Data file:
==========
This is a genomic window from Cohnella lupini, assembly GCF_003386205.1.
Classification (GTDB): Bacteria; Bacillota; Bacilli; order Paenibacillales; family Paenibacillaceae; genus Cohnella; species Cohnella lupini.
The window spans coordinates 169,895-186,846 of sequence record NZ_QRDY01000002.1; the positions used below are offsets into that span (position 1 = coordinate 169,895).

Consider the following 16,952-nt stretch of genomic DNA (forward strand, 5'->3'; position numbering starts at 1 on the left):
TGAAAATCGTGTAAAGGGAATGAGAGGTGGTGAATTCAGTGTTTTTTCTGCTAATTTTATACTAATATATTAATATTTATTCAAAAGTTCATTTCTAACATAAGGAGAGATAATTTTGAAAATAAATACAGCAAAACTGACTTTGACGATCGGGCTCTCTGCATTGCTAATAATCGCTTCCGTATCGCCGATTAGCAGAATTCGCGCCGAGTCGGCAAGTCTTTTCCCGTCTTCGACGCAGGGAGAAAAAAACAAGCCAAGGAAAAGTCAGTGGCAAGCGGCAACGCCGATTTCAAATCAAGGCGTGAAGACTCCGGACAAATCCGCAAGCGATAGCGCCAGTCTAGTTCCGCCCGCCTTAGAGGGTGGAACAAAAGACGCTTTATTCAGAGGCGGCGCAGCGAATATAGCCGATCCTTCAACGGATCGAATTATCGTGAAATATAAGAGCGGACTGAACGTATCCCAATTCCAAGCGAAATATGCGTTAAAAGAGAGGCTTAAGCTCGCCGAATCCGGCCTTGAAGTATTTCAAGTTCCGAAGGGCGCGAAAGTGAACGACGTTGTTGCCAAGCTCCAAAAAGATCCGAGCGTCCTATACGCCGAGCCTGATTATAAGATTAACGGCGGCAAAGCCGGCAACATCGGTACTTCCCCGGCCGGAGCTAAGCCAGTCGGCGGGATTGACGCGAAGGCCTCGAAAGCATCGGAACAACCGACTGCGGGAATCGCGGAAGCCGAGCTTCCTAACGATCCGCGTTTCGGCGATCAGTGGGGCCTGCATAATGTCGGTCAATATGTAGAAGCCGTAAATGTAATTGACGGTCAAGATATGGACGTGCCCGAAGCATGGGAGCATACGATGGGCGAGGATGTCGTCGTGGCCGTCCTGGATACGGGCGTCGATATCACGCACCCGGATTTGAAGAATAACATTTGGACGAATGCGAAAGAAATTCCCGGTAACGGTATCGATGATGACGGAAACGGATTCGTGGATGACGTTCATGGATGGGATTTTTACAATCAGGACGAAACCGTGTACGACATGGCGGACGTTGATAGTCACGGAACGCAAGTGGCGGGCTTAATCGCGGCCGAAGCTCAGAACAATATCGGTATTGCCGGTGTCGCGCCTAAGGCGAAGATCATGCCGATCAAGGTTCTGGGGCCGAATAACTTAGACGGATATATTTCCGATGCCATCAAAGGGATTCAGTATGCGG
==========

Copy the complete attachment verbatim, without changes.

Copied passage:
This is a genomic window from Cohnella lupini, assembly GCF_003386205.1.
Classification (GTDB): Bacteria; Bacillota; Bacilli; order Paenibacillales; family Paenibacillaceae; genus Cohnella; species Cohnella lupini.
The window spans coordinates 169,895-186,846 of sequence record NZ_QRDY01000002.1; the positions used below are offsets into that span (position 1 = coordinate 169,895).

Consider the following 16,952-nt stretch of genomic DNA (forward strand, 5'->3'; position numbering starts at 1 on the left):
TGAAAATCGTGTAAAGGGAATGAGAGGTGGTGAATTCAGTGTTTTTTCTGCTAATTTTATACTAATATATTAATATTTATTCAAAAGTTCATTTCTAACATAAGGAGAGATAATTTTGAAAATAAATACAGCAAAACTGACTTTGACGATCGGGCTCTCTGCATTGCTAATAATCGCTTCCGTATCGCCGATTAGCAGAATTCGCGCCGAGTCGGCAAGTCTTTTCCCGTCTTCGACGCAGGGAGAAAAAAACAAGCCAAGGAAAAGTCAGTGGCAAGCGGCAACGCCGATTTCAAATCAAGGCGTGAAGACTCCGGACAAATCCGCAAGCGATAGCGCCAGTCTAGTTCCGCCCGCCTTAGAGGGTGGAACAAAAGACGCTTTATTCAGAGGCGGCGCAGCGAATATAGCCGATCCTTCAACGGATCGAATTATCGTGAAATATAAGAGCGGACTGAACGTATCCCAATTCCAAGCGAAATATGCGTTAAAAGAGAGGCTTAAGCTCGCCGAATCCGGCCTTGAAGTATTTCAAGTTCCGAAGGGCGCGAAAGTGAACGACGTTGTTGCCAAGCTCCAAAAAGATCCGAGCGTCCTATACGCCGAGCCTGATTATAAGATTAACGGCGGCAAAGCCGGCAACATCGGTACTTCCCCGGCCGGAGCTAAGCCAGTCGGCGGGATTGACGCGAAGGCCTCGAAAGCATCGGAACAACCGACTGCGGGAATCGCGGAAGCCGAGCTTCCTAACGATCCGCGTTTCGGCGATCAGTGGGGCCTGCATAATGTCGGTCAATATGTAGAAGCCGTAAATGTAATTGACGGTCAAGATATGGACGTGCCCGAAGCATGGGAGCATACGATGGGCGAGGATGTCGTCGTGGCCGTCCTGGATACGGGCGTCGATATCACGCACCCGGATTTGAAGAATAACATTTGGACGAATGCGAAAGAAATTCCCGGTAACGGTATCGATGATGACGGAAACGGATTCGTGGATGACGTTCATGGATGGGATTTTTACAATCAGGACGAAACCGTGTACGACATGGCGGACGTTGATAGTCACGGAACGCAAGTGGCGGGCTTAATCGCGGCCGAAGCTCAGAACAATATCGGTATTGCCGGTGTCGCGCCTAAGGCGAAGATCATGCCGATCAAGGTTCTGGGGCCGAATAACTTAGACGGATATATTTCCGATGCCATCAAAGGGATTCAGTATGCGG